The idea of a proto-language at the root of those later called Indo-European languages, launched in Europe the idea of an ancient superior race from which all Europeans descended. The Aryan race which, driven by an irresistible thirst for discovery and knowledge, had arrived in Europe creating the foundations of our civilization. Of course – it was said – the true descendants are tall and blond (like the peoples of the north), certainly not dark skinned people or – God forbid – the Jews.
Jacob Grimm himself, one of the two brothers mentioned above, believed that fairy tales were part of the Aryan tradition. He writes: “… The vocation and courage of these peoples, united by a common origin and destined for the highest peaks, are demonstrated by the fact that European history was made exclusively by them”. Amen.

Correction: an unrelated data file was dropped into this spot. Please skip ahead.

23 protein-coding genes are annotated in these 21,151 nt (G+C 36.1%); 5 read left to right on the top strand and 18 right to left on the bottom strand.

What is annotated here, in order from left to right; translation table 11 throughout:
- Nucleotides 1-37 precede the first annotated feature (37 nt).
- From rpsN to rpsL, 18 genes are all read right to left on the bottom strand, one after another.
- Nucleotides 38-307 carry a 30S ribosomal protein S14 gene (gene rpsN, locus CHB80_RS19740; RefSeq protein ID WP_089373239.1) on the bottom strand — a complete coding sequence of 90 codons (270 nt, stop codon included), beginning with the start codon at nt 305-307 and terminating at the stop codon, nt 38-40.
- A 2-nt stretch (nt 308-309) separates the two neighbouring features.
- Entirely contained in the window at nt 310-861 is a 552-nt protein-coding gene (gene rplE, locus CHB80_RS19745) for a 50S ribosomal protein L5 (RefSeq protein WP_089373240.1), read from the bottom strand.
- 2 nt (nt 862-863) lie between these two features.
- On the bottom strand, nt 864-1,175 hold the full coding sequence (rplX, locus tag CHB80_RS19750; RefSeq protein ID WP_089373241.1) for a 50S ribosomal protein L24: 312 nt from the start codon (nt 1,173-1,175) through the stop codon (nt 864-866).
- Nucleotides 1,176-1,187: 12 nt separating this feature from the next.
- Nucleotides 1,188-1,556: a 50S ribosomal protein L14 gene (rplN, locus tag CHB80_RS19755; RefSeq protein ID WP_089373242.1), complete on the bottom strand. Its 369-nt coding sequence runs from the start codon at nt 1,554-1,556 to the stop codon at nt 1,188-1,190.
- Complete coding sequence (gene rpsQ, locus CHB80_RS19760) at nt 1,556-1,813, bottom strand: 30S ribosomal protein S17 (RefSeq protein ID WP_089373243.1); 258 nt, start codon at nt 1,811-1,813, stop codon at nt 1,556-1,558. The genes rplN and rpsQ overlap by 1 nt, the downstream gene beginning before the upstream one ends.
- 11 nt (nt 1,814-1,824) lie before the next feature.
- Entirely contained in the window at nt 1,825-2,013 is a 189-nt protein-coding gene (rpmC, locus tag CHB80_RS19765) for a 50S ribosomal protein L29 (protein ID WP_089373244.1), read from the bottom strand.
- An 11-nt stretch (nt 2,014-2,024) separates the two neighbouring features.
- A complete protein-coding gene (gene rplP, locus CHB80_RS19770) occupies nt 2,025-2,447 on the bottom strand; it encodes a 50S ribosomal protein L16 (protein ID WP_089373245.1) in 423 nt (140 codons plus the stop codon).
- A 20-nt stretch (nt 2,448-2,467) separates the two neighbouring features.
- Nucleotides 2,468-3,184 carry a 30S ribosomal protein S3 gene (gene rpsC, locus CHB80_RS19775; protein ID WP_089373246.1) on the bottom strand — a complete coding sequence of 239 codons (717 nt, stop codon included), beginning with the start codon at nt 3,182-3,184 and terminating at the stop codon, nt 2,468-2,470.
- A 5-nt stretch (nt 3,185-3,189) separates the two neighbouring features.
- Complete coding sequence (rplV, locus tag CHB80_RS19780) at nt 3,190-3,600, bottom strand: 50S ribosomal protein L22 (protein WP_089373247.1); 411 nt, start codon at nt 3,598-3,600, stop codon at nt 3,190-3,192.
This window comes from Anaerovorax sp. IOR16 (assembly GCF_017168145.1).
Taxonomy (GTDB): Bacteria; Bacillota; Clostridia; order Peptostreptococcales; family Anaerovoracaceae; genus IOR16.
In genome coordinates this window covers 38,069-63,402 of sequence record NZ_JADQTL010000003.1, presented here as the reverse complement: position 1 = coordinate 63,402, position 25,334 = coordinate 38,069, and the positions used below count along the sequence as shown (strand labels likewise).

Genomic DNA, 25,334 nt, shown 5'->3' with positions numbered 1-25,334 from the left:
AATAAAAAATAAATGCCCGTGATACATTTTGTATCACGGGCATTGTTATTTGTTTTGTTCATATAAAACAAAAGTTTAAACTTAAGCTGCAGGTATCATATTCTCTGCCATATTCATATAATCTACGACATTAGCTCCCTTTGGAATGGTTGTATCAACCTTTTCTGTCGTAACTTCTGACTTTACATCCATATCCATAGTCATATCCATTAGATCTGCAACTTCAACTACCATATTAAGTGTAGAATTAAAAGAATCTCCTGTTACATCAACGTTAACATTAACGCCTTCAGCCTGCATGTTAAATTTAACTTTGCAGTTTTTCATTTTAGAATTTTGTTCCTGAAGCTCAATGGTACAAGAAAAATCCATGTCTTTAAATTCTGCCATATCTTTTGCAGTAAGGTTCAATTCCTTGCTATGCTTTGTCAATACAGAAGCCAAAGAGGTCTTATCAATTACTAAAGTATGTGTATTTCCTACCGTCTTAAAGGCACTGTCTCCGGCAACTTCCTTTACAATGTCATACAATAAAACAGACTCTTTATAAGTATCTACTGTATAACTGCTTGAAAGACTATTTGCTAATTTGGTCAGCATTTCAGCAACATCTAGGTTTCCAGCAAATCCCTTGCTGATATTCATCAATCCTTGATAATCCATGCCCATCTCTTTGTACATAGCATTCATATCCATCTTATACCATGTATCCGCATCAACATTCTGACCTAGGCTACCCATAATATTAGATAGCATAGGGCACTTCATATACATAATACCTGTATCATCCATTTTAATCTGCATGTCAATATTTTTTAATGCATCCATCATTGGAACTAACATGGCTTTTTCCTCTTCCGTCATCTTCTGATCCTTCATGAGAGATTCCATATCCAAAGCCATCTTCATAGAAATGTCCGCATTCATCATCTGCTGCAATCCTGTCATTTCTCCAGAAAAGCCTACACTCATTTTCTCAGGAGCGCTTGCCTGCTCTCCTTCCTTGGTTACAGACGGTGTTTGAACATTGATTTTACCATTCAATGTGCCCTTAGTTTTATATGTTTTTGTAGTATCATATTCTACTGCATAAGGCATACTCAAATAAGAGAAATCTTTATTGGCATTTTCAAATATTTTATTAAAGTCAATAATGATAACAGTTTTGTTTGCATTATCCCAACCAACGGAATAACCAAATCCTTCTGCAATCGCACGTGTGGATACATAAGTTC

You have probably guessed who later became an enthusiastic supporter of these theories.
And the theories of Nazism did not have their supporters only in Europe. In the 1930s, the American Fritz Julius Kuhn founded the German American Bund of America, an organization whose official purpose was to promote in the USA a positive vision of Nazi Germany, in reality a sort of Nazi party on American soil. During the Berlin Olympics of ’36, Kuhn managed to meet Hitler for a few minutes, transforming the meeting into a kind of blessing of the Führer for his American activities.
A contemporary writes: “In the years leading up to the conflict, there was a small but avid group of followers of the Nazi party. There were open meetings, anyone could participate … ” and then he goes on to point to a well-known character, a frequent visitor to those meetings (“He’s never absent… ”).
The writer is Art Babbit, a Hollywood designer, and the character he refers to … Walt Disney of course.

Published by szemere2019

Designer, Videomaker e Digital Artist with a Passion for Knowledge and History